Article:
Can’t wait to cozy up with a warm blanket and a cup of hot chocolate near a fireplace? Or, to have your child send that all important letter to Santa Claus?
The crackle and pop sound is almost too satisfying to the ears. You surely must have some questions before you relocate to Atlanta and get a classy fireplace to your living room. It is one of the trickiest things to do deal with, and you have to be sure before installing one.
Here are six questions about fireplace you might have on your mind:
The efficiency depends on the type of fireplace you want to install. A wood-burning fireplace is old-school and sounds exotic but not very efficient. Most of the heat escapes through the chimney, even when you aren’t burning wood. If the fireplace is installed against the outside wall, it loses heat even faster. You can add an insulation plug to retain more heat inside the house. However, wood-burning fireplaces are only good for occasional use as they are hiring maintenance and need to be cleaned often.
Gas fireplaces are more efficient because they are designed that way. They are also inexpensive as they don’t use any wood and are easy to clean. However, it can be costly if you want to modify the chimney for a gas fireplace. If you don’t use a fireplace often, you can place different sizes of candles in the burning area for an aesthetic appeal.
A wood-burning fireplace is relatively easy to use. The caveman could do it, so can you. Follow our guide for the in-detail steps:
Every year, you should hire a licensed fireplace inspector to check the fireplace before winter kicks in. This is something you can’t forget because your safety is at stake.
Clean out the leftover wood pieces, ashes, and soot. Make sure the damper is open and working well.
Seasoned hardwood is the best choice for your fireplace. It should be split and dried for a minimum of six months. A simple way to check for quality is its color. Pick logs that are dark, cracked at the edges, and make a hollow sound when you knock them.
Roll up several newspapers together and make a ball. Keep the ball in the fireplace and line the pieces around it.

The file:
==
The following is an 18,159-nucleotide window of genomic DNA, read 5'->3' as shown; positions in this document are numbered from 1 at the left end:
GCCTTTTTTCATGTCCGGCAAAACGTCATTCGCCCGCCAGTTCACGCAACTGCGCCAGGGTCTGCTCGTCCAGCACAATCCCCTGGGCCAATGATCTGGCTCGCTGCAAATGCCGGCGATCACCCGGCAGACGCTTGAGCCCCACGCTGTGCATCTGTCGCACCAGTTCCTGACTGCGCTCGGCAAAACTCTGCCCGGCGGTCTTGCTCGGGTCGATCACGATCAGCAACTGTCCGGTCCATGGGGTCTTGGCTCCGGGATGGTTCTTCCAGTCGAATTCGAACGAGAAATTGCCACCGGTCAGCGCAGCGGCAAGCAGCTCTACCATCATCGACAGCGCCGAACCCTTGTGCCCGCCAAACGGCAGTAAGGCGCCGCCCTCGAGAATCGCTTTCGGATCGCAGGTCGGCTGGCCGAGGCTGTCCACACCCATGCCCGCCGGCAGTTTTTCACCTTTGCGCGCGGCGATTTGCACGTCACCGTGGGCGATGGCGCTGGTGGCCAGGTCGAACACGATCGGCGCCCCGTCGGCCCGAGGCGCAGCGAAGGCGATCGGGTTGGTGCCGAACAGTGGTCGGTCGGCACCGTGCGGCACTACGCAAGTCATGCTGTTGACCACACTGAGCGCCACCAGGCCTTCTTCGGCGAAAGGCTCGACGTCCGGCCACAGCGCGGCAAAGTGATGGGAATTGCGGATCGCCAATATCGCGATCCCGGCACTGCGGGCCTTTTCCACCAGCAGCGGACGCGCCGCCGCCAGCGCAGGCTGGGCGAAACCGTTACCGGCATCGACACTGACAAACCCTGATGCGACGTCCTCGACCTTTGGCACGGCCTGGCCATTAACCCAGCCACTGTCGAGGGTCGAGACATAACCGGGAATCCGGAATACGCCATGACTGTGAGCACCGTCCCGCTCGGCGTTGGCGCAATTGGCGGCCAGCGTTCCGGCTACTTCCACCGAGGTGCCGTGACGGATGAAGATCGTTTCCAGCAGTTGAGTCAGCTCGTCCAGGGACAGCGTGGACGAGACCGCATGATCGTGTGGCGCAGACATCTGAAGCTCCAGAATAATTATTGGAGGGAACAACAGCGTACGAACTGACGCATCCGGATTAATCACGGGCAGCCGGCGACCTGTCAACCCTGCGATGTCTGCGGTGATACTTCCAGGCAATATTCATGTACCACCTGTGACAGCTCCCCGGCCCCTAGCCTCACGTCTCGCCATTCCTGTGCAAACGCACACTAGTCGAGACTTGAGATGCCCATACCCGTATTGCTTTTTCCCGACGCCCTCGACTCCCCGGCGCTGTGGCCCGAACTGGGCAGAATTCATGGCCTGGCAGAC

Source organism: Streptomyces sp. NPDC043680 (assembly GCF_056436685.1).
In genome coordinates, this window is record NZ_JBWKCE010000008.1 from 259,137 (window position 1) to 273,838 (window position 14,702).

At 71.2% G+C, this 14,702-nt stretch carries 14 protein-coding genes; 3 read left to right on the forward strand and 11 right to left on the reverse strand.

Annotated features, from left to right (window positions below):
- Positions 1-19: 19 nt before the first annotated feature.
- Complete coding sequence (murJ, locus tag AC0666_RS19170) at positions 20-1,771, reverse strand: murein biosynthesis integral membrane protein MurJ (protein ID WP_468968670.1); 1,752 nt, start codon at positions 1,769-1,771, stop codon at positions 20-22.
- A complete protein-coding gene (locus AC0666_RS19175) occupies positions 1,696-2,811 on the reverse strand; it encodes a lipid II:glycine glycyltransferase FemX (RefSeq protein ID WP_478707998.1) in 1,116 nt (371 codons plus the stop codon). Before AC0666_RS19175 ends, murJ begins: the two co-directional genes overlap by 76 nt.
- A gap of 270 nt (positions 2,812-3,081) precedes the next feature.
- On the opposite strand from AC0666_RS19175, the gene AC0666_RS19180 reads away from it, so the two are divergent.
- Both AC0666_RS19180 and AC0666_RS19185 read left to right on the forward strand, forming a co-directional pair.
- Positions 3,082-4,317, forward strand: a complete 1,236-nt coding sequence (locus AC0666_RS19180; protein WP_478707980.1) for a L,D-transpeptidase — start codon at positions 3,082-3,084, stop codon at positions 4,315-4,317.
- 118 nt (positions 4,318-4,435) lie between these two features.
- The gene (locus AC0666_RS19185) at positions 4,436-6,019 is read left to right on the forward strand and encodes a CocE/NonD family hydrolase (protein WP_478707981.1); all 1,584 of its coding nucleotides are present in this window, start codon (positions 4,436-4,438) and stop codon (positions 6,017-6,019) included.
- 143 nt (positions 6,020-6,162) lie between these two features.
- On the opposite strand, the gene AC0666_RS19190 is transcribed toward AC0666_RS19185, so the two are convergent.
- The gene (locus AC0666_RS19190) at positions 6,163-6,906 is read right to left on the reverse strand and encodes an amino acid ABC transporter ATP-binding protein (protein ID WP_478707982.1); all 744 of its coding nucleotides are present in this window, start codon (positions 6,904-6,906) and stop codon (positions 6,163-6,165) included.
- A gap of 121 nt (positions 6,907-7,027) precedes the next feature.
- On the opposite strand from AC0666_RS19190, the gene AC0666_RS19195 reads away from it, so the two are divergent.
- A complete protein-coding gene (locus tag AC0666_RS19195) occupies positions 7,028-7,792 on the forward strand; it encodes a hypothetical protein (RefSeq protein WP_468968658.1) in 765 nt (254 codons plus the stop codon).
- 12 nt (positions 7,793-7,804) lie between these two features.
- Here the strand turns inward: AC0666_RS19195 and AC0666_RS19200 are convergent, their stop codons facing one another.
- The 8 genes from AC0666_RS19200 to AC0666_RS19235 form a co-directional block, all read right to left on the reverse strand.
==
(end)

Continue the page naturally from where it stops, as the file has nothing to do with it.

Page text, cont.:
In this step, you have to heat the cold air inside the flue, so that the hot air from the fireplace doesn’t escape through the chimney. Roll a newspaper and light it. Hold it close to the open damper for up to two minutes.
You are all done. It is time to light the fireplace and drink some hot chocolate.
There’s nothing more unsafe than fire, but by taking proper precautions, you can enjoy your fireplace without worrying. Make sure there is nothing flammable around the fireplace. Use a metal or mesh screen to limit the fire and keep children away from it. Check the smoke detector, extinguishers, and house evacuation route before the winter season begins. Keep the damper open to avoid the smoke from entering your house.
Soot and creosote not only looks shabby but also decreases airflow and increases the chances of a fire risk. If you use the fireplace often, clean it twice a week such that the residue layer is only ⅛” thick. Cover your nose with a dust mask, sweep out the ashes, and clean the surface using a brush.
Propane doesn’t have a smell of its own, but a component is added to make it smell for your safety. However, you can only smell it when there is a gas leak. Vent-free gas fireplaces have oxygen depletion sensors, which automatically switch-off the flame if it detects carbon monoxide.
You will still need to install carbon monoxide detectors because the sensors aren’t fooled proof. Even if you don’t use the fireplace regularly, inspect the detectors every month. Press the test button and check it is working properly.
You can install a glass fireplace anywhere if the room has a propane or a natural gas connection. You can place it inside or outside the wall, under the window, in a corner, or at floor level.
Make sure to take all safety measures and keep the fireplace as clean as possible.
Candace loves writing about homes and new communities. She currently lives in Atlanta and enjoys helping others relocate to the area. Candace sometimes works with Real Estate Agents for information for the blog and/or just in general.
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